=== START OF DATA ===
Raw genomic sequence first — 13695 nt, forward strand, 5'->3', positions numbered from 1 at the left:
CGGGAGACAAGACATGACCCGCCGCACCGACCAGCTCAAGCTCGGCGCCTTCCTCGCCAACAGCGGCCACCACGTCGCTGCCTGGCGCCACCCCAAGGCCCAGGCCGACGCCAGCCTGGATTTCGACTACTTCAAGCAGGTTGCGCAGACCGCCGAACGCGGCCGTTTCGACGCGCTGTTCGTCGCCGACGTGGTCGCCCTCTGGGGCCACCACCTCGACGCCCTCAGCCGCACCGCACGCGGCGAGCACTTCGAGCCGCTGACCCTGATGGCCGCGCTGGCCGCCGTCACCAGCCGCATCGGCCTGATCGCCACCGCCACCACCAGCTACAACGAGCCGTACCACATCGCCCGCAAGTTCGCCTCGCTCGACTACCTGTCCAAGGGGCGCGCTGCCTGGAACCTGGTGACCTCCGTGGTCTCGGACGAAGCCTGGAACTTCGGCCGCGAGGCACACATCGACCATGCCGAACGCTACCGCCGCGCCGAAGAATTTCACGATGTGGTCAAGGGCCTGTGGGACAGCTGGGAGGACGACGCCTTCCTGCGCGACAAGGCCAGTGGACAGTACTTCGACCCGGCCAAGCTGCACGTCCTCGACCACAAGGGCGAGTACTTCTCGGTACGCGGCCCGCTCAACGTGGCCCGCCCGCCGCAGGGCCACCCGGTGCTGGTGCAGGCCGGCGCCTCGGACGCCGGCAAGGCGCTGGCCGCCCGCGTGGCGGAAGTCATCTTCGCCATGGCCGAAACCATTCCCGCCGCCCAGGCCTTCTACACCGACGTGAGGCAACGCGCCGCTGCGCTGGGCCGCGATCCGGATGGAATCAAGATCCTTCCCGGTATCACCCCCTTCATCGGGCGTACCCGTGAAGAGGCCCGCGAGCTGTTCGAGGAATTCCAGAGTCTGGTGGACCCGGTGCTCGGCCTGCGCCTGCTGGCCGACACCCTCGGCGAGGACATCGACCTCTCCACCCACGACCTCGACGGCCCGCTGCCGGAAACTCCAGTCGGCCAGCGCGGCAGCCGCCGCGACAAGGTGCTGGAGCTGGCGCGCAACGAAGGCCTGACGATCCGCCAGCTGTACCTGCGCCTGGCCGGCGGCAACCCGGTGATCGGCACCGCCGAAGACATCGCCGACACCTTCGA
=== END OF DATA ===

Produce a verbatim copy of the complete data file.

Raw genomic sequence first — 13695 nt, forward strand, 5'->3', positions numbered from 1 at the left:
CGGGAGACAAGACATGACCCGCCGCACCGACCAGCTCAAGCTCGGCGCCTTCCTCGCCAACAGCGGCCACCACGTCGCTGCCTGGCGCCACCCCAAGGCCCAGGCCGACGCCAGCCTGGATTTCGACTACTTCAAGCAGGTTGCGCAGACCGCCGAACGCGGCCGTTTCGACGCGCTGTTCGTCGCCGACGTGGTCGCCCTCTGGGGCCACCACCTCGACGCCCTCAGCCGCACCGCACGCGGCGAGCACTTCGAGCCGCTGACCCTGATGGCCGCGCTGGCCGCCGTCACCAGCCGCATCGGCCTGATCGCCACCGCCACCACCAGCTACAACGAGCCGTACCACATCGCCCGCAAGTTCGCCTCGCTCGACTACCTGTCCAAGGGGCGCGCTGCCTGGAACCTGGTGACCTCCGTGGTCTCGGACGAAGCCTGGAACTTCGGCCGCGAGGCACACATCGACCATGCCGAACGCTACCGCCGCGCCGAAGAATTTCACGATGTGGTCAAGGGCCTGTGGGACAGCTGGGAGGACGACGCCTTCCTGCGCGACAAGGCCAGTGGACAGTACTTCGACCCGGCCAAGCTGCACGTCCTCGACCACAAGGGCGAGTACTTCTCGGTACGCGGCCCGCTCAACGTGGCCCGCCCGCCGCAGGGCCACCCGGTGCTGGTGCAGGCCGGCGCCTCGGACGCCGGCAAGGCGCTGGCCGCCCGCGTGGCGGAAGTCATCTTCGCCATGGCCGAAACCATTCCCGCCGCCCAGGCCTTCTACACCGACGTGAGGCAACGCGCCGCTGCGCTGGGCCGCGATCCGGATGGAATCAAGATCCTTCCCGGTATCACCCCCTTCATCGGGCGTACCCGTGAAGAGGCCCGCGAGCTGTTCGAGGAATTCCAGAGTCTGGTGGACCCGGTGCTCGGCCTGCGCCTGCTGGCCGACACCCTCGGCGAGGACATCGACCTCTCCACCCACGACCTCGACGGCCCGCTGCCGGAAACTCCAGTCGGCCAGCGCGGCAGCCGCCGCGACAAGGTGCTGGAGCTGGCGCGCAACGAAGGCCTGACGATCCGCCAGCTGTACCTGCGCCTGGCCGGCGGCAACCCGGTGATCGGCACCGCCGAAGACATCGCCGACACCTTCGA